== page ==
How is outright leiing to get elected is not a crisis of democracy... Saying and then doing another thing to the extent the Tories wanted to do is a democratic crisis in itself.
It's not a constitutional crisis when it was clear constitutional.
The 2012 Reform Bill died because backbenchers of both Tories and Labour co-operated to kill it - and it was Ed Miliband who led the vote against the Programme Motion. There was no way it would make it out of the Commons, and would simply take up massive amounts of parliamentary time. Putting aside time to argue over Lords reform at the expense of legislation about jobs, housing, and health doesn't look good to the public, so the Government did the sensible thing and killed it.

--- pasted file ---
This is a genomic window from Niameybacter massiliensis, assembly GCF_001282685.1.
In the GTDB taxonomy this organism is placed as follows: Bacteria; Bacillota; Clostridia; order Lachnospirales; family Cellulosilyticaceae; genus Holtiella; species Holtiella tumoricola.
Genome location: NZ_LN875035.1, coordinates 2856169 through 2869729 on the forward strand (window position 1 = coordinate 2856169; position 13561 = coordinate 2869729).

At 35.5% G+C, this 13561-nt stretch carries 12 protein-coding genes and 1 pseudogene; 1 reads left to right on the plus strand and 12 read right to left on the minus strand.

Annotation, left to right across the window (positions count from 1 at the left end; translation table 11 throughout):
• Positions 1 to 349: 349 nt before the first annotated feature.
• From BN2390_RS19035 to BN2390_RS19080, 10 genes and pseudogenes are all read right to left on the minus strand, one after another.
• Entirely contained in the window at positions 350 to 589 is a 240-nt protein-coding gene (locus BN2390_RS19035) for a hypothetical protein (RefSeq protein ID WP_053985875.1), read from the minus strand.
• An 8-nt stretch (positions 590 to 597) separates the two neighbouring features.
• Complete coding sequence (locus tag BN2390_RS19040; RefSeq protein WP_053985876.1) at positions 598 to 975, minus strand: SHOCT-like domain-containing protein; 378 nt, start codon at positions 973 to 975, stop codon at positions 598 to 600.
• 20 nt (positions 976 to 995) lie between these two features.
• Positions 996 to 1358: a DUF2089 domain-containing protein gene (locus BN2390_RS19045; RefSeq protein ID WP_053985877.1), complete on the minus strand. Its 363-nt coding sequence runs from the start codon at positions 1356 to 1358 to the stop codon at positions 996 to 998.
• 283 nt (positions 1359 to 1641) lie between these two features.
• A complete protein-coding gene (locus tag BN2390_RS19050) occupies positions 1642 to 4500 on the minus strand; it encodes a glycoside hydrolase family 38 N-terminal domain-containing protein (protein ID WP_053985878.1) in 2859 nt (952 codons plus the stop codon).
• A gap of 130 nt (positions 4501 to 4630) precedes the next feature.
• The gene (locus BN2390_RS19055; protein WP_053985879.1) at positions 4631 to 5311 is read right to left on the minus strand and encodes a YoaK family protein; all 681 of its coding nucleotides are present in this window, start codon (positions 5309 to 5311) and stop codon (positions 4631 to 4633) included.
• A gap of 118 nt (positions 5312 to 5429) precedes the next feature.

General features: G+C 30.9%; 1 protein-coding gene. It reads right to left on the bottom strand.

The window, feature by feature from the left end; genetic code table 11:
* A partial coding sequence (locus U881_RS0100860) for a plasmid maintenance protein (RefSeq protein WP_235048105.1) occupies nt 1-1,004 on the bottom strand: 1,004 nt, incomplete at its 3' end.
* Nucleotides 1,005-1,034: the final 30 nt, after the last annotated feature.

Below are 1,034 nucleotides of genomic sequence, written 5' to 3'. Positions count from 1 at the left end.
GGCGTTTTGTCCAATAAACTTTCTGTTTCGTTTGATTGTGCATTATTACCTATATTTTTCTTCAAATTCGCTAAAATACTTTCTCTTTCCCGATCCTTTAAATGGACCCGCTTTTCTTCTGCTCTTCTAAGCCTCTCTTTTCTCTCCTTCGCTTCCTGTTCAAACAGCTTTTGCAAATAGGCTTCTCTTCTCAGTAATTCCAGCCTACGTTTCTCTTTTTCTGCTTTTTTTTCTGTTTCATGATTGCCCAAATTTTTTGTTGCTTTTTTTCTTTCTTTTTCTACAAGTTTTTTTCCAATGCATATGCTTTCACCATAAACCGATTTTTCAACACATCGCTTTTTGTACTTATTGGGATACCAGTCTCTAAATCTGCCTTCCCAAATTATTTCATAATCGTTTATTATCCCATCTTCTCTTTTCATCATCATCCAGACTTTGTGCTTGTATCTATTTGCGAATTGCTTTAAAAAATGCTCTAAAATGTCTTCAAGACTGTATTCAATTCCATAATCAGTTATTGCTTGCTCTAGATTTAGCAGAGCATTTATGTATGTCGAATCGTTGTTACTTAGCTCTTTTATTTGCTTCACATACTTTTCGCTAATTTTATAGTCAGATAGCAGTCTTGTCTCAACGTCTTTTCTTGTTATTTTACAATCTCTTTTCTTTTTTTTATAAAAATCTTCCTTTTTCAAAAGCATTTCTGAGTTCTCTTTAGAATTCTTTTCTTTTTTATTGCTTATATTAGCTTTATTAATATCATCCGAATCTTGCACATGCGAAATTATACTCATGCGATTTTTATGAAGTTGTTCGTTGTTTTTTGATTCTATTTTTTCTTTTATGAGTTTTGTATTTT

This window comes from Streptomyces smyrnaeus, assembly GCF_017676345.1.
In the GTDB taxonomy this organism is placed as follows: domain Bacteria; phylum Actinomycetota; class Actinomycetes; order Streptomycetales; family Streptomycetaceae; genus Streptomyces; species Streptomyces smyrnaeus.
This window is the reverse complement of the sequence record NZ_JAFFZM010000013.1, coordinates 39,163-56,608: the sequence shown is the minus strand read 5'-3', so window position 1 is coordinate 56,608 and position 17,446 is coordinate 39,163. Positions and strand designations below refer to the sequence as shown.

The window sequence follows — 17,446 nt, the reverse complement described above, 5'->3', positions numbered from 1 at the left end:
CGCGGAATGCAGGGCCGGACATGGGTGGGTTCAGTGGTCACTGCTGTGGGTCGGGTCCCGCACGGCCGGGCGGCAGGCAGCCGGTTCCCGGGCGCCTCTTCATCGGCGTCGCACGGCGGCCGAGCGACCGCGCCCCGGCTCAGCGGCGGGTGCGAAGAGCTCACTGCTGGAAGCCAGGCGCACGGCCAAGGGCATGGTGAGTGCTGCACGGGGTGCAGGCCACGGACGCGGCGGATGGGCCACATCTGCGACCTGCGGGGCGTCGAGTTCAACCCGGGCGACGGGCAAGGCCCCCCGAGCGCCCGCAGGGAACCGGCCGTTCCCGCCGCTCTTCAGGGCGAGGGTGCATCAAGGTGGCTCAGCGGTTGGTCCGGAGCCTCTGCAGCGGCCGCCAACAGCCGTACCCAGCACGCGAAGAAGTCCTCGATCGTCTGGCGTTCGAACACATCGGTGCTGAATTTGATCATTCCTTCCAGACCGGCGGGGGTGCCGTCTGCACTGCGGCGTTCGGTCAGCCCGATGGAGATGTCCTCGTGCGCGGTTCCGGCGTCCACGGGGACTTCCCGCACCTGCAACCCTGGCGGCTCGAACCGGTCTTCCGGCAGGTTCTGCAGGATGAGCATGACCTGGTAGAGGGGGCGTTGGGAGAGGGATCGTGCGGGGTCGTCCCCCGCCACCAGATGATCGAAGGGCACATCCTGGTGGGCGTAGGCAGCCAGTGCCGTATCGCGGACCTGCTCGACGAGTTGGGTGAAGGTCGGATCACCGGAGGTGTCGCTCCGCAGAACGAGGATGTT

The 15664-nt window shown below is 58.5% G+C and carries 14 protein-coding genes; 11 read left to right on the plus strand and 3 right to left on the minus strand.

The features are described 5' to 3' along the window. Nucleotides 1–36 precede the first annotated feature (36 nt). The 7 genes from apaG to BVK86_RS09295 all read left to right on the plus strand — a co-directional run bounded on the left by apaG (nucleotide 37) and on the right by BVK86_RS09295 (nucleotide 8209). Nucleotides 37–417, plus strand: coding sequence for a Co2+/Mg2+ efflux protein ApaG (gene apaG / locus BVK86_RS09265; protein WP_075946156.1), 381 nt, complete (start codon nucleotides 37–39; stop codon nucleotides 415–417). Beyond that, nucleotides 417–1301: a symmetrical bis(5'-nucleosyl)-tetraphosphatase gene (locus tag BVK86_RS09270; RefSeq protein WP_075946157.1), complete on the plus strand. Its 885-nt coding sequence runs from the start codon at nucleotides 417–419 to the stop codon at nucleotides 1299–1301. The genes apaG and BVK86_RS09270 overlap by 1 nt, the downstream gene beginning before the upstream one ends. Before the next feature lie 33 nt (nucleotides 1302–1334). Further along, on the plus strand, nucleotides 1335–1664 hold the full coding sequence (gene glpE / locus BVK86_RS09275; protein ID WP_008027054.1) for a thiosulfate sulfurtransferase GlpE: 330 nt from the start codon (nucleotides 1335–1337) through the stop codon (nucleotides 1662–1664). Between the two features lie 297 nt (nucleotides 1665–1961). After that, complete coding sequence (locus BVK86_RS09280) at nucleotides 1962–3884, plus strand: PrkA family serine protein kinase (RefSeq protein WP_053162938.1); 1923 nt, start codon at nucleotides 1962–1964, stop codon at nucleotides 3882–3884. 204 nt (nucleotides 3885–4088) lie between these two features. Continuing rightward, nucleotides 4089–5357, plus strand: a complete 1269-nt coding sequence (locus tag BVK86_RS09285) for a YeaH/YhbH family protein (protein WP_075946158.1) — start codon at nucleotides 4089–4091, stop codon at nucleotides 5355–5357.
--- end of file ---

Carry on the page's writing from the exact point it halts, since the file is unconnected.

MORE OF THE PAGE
Good thing, too, it was a terrible Bill and would have caused massive damage to the Constitution if it had passed.
So, is this Regulation on tax credits a financial matter or not? The overwhelming consensus of constitutional experts is that it is not. Firstly, the Parliament Acts do not apply to secondary legislation (this was NOT a Bill); secondly, even if they did, the Parliament Acts require that the Speaker of the Commons certify such a thing as financial in nature before the provisions of the Parliament Act to do with financial legislation can apply. The Speaker did not do this, therefore it is not financial. Furthermore, the Tax Credits Act 2002 was not declared a money Bill by the Speaker either, so the Government is wrong any way you spin it.